"Sinclair decided upon a re-enactment of earth life during the Mesozoic age based upon the work of Dr. Barnum Brown, of the American Museum of Natural History, and Dr. John H. Ostrom, of Yale University's Peabody Museum of Natural History, for their 1964-65 New York World's Fair exhibit. Nine life-sized fiberglass dinosaurs were designed and constructed by world-renowned wildlife sculptor Louis Paul Jonas. Animals for the exhibit included the fearsome Tyrannosaurus Rex, the horned Triceratops, the plated Stegosaurus and of course the ever lovable Apatosaurus.

"Integrating cutting edge animatronics for the day, the beasts took three years to build with a team of paleontologists, engineers and robotics experts. Upon completion, the dinosaurs were barged 125 miles down the Hudson River to the site of New York's World Fair."

And here are some links to articles and videos that will give you additional Dinoland enlightenment:

1. Previous posts about this Fair:
2. Total attendance for the World's Fair, spread out over 12 months in the spring/summer/fall of 1964 and 1965, was 51 million. According to Sinclair Oil, about 10 million fair-goers viewed the Dinoland exhibit.

Sunday, November 15, 2015

1942 U.S. Civil Defense tips, courtesy Strack & Strine Funeral Home

This 73-year-old booklet is a relic of World War II in the United States. The 3¼-inch-wide staplebound booklet — the perfect size for a shirt pocket — is titled "Civil Defense Index" and was published by R. Lichter.1 It was distributed by Strack & Strine Funeral Home in York, Pennsylvania, which got advertising space on the front and back covers in exchange for, I'm guessing, underwriting all or part of the printing costs.

It was published in 1942, months after the attack on Pearl Harbor and the United States' entry into World War II.

Civil defense and the possibility of homeland attacks by foreign nations was obviously very much on everyone's minds, and emergency preparedness took on much greater everyday import.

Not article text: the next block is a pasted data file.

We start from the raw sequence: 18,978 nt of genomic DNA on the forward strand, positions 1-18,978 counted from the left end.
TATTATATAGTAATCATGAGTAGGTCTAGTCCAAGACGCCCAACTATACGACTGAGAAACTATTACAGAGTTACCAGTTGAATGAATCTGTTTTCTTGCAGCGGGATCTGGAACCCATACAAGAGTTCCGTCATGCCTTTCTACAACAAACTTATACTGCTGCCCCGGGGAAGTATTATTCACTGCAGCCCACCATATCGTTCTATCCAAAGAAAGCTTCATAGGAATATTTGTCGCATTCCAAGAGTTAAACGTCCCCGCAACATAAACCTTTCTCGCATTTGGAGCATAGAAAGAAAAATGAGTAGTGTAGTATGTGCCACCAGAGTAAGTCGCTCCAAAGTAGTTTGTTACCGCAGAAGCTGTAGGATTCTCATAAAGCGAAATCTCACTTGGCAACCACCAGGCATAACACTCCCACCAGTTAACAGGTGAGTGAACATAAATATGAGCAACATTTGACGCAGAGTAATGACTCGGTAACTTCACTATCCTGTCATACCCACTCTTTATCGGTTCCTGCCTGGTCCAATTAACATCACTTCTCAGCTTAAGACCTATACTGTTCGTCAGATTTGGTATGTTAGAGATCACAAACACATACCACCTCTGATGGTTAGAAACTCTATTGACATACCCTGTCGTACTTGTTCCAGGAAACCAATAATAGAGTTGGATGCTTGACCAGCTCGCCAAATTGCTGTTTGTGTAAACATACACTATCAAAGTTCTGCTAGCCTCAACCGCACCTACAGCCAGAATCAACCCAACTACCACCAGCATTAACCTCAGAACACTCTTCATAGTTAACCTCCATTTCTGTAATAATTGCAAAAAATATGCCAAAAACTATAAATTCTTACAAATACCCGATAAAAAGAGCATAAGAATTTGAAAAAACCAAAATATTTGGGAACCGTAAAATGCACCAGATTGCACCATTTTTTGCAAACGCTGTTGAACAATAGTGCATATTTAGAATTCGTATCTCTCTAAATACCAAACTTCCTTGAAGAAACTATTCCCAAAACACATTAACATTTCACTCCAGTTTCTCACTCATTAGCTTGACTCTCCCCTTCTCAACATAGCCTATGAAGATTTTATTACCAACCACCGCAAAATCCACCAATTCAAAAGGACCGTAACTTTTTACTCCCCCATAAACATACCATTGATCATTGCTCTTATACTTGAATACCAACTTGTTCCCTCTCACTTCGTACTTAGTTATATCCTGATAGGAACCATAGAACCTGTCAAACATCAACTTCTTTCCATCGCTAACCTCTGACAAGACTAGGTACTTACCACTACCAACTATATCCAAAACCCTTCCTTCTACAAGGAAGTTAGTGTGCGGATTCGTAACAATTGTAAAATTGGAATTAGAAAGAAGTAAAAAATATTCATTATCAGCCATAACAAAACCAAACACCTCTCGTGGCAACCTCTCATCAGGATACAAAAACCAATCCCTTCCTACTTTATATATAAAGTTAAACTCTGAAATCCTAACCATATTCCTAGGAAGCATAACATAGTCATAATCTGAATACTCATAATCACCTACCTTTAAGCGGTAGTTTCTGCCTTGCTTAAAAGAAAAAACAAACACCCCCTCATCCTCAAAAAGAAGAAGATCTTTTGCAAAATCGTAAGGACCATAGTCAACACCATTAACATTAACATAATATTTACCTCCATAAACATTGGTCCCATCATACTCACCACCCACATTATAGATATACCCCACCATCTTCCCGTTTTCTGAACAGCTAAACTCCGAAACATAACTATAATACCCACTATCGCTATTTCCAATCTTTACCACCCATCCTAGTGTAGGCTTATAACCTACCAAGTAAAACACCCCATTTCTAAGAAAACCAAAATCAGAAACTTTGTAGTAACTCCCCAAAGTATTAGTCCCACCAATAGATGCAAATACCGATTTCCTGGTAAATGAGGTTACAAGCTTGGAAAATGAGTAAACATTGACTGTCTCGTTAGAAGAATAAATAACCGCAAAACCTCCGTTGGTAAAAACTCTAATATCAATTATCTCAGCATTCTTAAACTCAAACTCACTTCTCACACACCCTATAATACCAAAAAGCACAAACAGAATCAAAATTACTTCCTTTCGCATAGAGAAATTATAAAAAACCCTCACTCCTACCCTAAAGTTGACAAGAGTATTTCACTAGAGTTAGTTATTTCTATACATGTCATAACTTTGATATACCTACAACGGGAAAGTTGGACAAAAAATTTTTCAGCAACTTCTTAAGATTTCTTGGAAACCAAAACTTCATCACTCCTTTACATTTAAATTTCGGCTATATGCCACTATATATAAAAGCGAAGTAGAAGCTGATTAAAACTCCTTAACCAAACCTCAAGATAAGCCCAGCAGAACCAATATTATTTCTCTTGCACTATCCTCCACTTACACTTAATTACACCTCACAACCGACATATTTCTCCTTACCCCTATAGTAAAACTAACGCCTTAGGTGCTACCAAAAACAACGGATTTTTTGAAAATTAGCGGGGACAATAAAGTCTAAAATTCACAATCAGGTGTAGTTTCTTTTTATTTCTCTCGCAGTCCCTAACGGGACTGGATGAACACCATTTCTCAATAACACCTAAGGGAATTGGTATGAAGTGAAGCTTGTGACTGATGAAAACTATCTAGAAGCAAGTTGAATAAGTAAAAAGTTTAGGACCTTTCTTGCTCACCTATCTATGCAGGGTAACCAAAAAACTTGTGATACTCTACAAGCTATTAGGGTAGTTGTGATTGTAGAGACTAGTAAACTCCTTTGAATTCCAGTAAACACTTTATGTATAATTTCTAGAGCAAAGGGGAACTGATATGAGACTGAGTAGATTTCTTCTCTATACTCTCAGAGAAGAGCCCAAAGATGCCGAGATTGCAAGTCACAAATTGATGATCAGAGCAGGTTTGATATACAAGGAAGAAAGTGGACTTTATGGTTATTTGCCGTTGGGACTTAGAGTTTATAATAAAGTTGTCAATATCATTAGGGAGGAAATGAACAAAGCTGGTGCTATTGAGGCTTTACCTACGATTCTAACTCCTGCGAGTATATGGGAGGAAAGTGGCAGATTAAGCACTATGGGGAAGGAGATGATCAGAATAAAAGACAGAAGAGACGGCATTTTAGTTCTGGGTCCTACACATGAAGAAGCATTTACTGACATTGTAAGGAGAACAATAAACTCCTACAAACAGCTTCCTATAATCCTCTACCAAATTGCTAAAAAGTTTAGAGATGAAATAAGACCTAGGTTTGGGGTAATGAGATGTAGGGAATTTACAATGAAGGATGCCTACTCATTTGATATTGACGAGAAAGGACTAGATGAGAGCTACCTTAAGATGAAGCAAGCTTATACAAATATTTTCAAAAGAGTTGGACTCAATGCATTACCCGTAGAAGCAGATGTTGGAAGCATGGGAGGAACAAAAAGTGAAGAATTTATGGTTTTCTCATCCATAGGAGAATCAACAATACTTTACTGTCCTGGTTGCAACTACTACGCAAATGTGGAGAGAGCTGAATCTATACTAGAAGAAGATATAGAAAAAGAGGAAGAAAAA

Here is some of the information from the booklet:

    Keep it handy. Study it; know WHAT to do and what NOT to do when an emergency occurs. BE PREPARED!
  • Keep calm; obey orders; avoid crowds and panic; keep up the morale; ignore rumor-mongers and calamity-howlers.2
  • Enroll in Civilian Defense Classes and in the Red Cross First Aid Course so that you will KNOW the right thing to do — to give relief and save lives.
    There are suitable jobs for everyone — the following are a few of them:—
    FOR MEN — Auxiliary Firemen and Police, Demolition and Clearance Squads, Disaster Relief Service, Electrical Repair Units, Rescue Squads, Road Repair Units.
    FOR WOMEN — Disaster Canteen Corps, Mobile Kitchen, Motor Corps, Nurses' Aid Service, Production Service, Staff Assistance Corps, Telephone Operators, Volunteer Home Services.
    FOR BOTH MEN AND WOMEN — Air Raid Wardens, Blood Donors, Decontamination Squads, Emergency Medical Forces, Fire Watchers.
    The ALL-OUT Alert signal usually consists of short blasts of rising and falling pitch on whistles, horns or sirens. It means enemy bombers are approaching and a raid is expected in about five minutes.
    The ALL-CLEAR signal is usually a continuous signal of about two minutes duration.
    1. For windows, prepare heavy dark drapes and means for fastening them securely, or build screens or shutters of wood or heavy wallboard. (Skylights and glass doors must also be blacked out.) A good blackout screen must also afford protection against flying glass. It should overlap the window on all sides by at least eight inches.
    1 - Get your hose, pumps, etc., to the scene at once.
    2 - Shoot a jet of water directly at the bomb without delay.
    3 - Use jet quickly to douse all bomb fragments and fires.
    4 - Be absolutely sure all fire is out before you leave.
    5 - Use fine spray only where inflammable material may be near bombs and scattering of metal must be avoided.
    6 - Use sand only if you have no water or if fire will not spread.
    Select a Family Air Raid Warden to be responsible for all household precautions. Plan your course of action if an air raid comes. Then have periodic air raid drills and check-ups to see that all precautions are in good working order.
    England has found that the safest place of refuge during a bombing to be in your own home refuge room. However, intermediate floors in many large steel buildings as well as well-ventilated basements and sub-basements are quite safe. There are also many excellent specially constructed shelters. Ask your Senior Post Air Raid Warden what your best refuge is.

1. Regarding the information in the booklet, there is this statement: "Acknowledgment is made to U.S. Office of Civilian Defense, U.S. Public Health Service, Bureau of Mines, British Ministry of Information and other authoritative sources."
2. Calamity-howlers is a great term. We should use it more.
3. This is printed in red in the margins of one of the inside pages. I presume it was a hasty update added in the final stages of the booklet's production.